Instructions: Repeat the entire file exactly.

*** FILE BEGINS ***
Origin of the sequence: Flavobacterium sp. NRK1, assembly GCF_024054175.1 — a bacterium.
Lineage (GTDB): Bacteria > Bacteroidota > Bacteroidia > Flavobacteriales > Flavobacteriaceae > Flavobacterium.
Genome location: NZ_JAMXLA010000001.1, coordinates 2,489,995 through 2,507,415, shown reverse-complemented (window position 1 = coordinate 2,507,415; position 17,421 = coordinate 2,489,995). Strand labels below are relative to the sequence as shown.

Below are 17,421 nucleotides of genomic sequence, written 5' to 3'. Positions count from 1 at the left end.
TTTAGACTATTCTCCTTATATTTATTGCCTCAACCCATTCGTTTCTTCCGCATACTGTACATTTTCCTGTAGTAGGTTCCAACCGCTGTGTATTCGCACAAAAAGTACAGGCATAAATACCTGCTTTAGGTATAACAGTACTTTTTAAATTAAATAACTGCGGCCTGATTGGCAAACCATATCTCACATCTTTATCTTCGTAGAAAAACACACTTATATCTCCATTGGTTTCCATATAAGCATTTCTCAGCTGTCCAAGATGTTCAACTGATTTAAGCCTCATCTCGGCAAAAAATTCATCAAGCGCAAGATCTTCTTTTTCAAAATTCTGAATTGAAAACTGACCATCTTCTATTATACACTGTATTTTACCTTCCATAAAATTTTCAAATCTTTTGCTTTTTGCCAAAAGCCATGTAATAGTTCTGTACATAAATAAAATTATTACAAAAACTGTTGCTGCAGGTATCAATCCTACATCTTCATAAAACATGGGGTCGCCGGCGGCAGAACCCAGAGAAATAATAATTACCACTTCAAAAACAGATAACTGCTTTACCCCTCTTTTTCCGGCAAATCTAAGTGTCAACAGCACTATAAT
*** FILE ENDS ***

Origin of the sequence: Flavobacterium sp. NRK1, assembly GCF_024054175.1 — a bacterium.
Lineage (GTDB): Bacteria > Bacteroidota > Bacteroidia > Flavobacteriales > Flavobacteriaceae > Flavobacterium.
Genome location: NZ_JAMXLA010000001.1, coordinates 2,489,995 through 2,507,415, shown reverse-complemented (window position 1 = coordinate 2,507,415; position 17,421 = coordinate 2,489,995). Strand labels below are relative to the sequence as shown.

Below are 17,421 nucleotides of genomic sequence, written 5' to 3'. Positions count from 1 at the left end.
TTTAGACTATTCTCCTTATATTTATTGCCTCAACCCATTCGTTTCTTCCGCATACTGTACATTTTCCTGTAGTAGGTTCCAACCGCTGTGTATTCGCACAAAAAGTACAGGCATAAATACCTGCTTTAGGTATAACAGTACTTTTTAAATTAAATAACTGCGGCCTGATTGGCAAACCATATCTCACATCTTTATCTTCGTAGAAAAACACACTTATATCTCCATTGGTTTCCATATAAGCATTTCTCAGCTGTCCAAGATGTTCAACTGATTTAAGCCTCATCTCGGCAAAAAATTCATCAAGCGCAAGATCTTCTTTTTCAAAATTCTGAATTGAAAACTGACCATCTTCTATTATACACTGTATTTTACCTTCCATAAAATTTTCAAATCTTTTGCTTTTTGCCAAAAGCCATGTAATAGTTCTGTACATAAATAAAATTATTACAAAAACTGTTGCTGCAGGTATCAATCCTACATCTTCATAAAACATGGGGTCGCCGGCGGCAGAACCCAGAGAAATAATAATTACCACTTCAAAAACAGATAACTGCTTTACCCCTCTTTTTCCGGCAAATCTAAGTGTCAACAGCACTATAAT